Will you accuse me of having forgotten you! not without cause certainly for I appeared strangely negligent but the date of this will show that my intention was not so bad, when I received your welcome letter in September 1840 which was conveyed to me by a fellow passenger, the Wilsons1 having come out in the ship with us. I deferred writing to you till I went to Sydney hoping to send my letter by dearest Mrs Dumaresq2who was going to sail for England3 in Jany but I found it was quite impossible to write whilst dear Aunt Sophy4 and her precious children were about me there was so much to be done that from six o’clock in the morning until frequently two in the morning (or night, whichever you like best) we were so busily engaged that I had no time for writing at all even to my Aunt5[.] I only seized a few moments after they had embarked to send two or three lines to my Aunt. since [sic] that time we have been incessantly visiting and one trifle has arisen after another to prevent my writing to my dear friend. Can you dear Fanny forgive me[?] I will fancy that you do — or else I could not continue my letter. Our bright sunny days of felicity are passed but a storm has not succeeded only a calm tranquil current is bearing us on our journey through life and though in our precious Mrs. Dumaresq we lost that which was dearest to us in this Colony we still have another Mrs Dumaresq6 [2] and many kind dear friends indeed we seem rich in friends, they may prove only summer ones but we are not disposed to think so — and enjoy the blessings we are constantly receiving with grateful hearts. We have been traversing the length and breadth of the land making many new acquaintances and being told we are seeing different places but the whole country is so much alike that I almost doubt it[,] and if it were not for assertions of those on whose veracity I can rely[,] I should imagine we had been traversing a circle of about 20 miles in extent — the same everlasting woods greet the eye[,] the same shadowless trees and ridges of hills meet the eye in every point[.] [T]he neighbourhood of Sydney is certainly beautiful anywhere whence you can view Port Jackson which is perfect I think as far as scenery is concerned and nautical men admire its capabilities as a harbour. Our dear friends Captain7 and Mrs Dumaresq otherwise "Uncle Willy" and ["]Aunt Susy" an abbreviation for Susan, have bought a place close to the sea which when finished is to be quite a gem of a place its natural beauties being very great and their taste will make it superb — We spent a few very pleasant weeks with Sir Maurice O’Connell’s8 family soon after the departure of Mrs Henry Dumaresq and were much delighted with them[.] [I]t served to remove one of my prejudices that none of the name of O’Connell could be agreeable but we have ample proof that these though relations [3] of the notorious Dan’s9 are most fascinating[.] [F]rom them we went to a place called Belmont 40 miles from Sydney thence to Mulgoa whence we were summoned by Mary’s10 receiving an invitation to be bridesmaid to a young lady at Port Stephens so we once more revisited Sydney and Mary’s preparations being now completed she started off accompanied by Uncle Willy whilst I remained to keep Mrs W[illiam] Dumaresq company as she was not very well. Port Stephens is about 24 hours journey from Sydney[,] at least if you happen to have fair wind for the first part of the distance has to be performed in a steam boat which leaves Sydney about 8 in the evening and ought to arrive at Raymond Terrace by the same hour in the morning where we have to change our mode of travelling for any vehicle we can borrow for there are none there to be hired and after jolting over 36 miles of what in this country is called a road but of which you can form no idea in England[.] Mary arrived at her destination Boorell [Booral] House11 whence she started the following day to Stroud12 to join the Bride elect. The wedding took place on the day appointed and Mary once more returned to Boorell where I joined her in about five weeks since which time we have made minor digressions Boorell still being our headquarters[.] [W]e purpose [sic] remaining here some weeks perhaps months longer and then revisiting Sydney where we have three months engagements [4] at least[.] [B]y the beginning of 1842 should we live as long we shall be bending our steps towards Scone where Mr. Morse13 resides and then pleasure a long long adieu. I do not mean gaiety for I hate it and have got into a serious scrape by refusing an invitation to a ball at Government House14 the result will be no more invitations from that quarter which will be no disappointment to me as I should hardly like to dance in the presence of my Uncle’s15 portrait which looks to me so much as if it belonged to olden times that it makes me melancholy. There is besides such an expression of pain over the face that I could cry when I look at it.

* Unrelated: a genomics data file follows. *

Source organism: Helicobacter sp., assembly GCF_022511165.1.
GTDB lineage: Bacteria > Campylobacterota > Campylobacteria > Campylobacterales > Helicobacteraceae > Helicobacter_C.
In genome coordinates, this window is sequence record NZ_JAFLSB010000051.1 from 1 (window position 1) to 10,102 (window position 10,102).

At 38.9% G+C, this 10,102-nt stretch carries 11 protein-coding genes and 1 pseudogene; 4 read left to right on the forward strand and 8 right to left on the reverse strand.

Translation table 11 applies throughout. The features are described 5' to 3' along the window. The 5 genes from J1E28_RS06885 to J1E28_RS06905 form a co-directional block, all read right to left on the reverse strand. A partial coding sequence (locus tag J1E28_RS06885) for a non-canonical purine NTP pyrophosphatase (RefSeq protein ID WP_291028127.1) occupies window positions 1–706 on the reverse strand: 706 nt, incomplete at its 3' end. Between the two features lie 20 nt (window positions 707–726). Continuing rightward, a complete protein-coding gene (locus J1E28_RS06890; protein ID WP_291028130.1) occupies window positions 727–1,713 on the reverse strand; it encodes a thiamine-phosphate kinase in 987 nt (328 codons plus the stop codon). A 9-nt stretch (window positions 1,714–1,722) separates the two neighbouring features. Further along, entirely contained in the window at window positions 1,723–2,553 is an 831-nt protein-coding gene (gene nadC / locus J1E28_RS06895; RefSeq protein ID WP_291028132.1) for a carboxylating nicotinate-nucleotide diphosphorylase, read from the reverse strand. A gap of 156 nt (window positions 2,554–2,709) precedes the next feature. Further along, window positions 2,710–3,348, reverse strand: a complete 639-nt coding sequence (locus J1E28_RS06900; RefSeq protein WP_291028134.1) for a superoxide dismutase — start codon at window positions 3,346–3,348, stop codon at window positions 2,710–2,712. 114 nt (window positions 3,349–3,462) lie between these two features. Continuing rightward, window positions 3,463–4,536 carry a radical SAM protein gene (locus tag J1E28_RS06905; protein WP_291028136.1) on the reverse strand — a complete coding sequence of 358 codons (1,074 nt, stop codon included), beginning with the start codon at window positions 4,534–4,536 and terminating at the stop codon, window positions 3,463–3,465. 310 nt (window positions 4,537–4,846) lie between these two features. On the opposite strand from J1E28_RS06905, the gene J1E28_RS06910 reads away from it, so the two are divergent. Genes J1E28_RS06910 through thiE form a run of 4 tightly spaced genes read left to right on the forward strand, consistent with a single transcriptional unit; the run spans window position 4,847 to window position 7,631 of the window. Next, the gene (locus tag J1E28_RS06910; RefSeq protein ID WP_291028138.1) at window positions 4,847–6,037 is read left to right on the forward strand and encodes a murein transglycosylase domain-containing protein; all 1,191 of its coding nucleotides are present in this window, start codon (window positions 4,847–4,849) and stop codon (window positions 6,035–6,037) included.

Having given you this long account of our doings and wanderings I think it is time to enquire what you have been at in your nice cottage which we once fondly hoped to share[.] [D]o you still occupy yourself in trying to impart ideas to those who have none and do your Papa16 and Mama17 still reside with you[?] [W]hat are all your brothers18 doing[?] [T]ell me all about you all for every thing around you interests us and I fancy I know them all[.] [C]ertainly it is only in imagination but our greatest pleasures are frequently in fancy — we are neither of us married or likely [.] [T]here is no lack of gentlemen in the colony but they appear to me to be the refuse of English society. Some are belonging to good families but those generally speaking must have been sent here to be out of the way — at all events [end of page, no signature]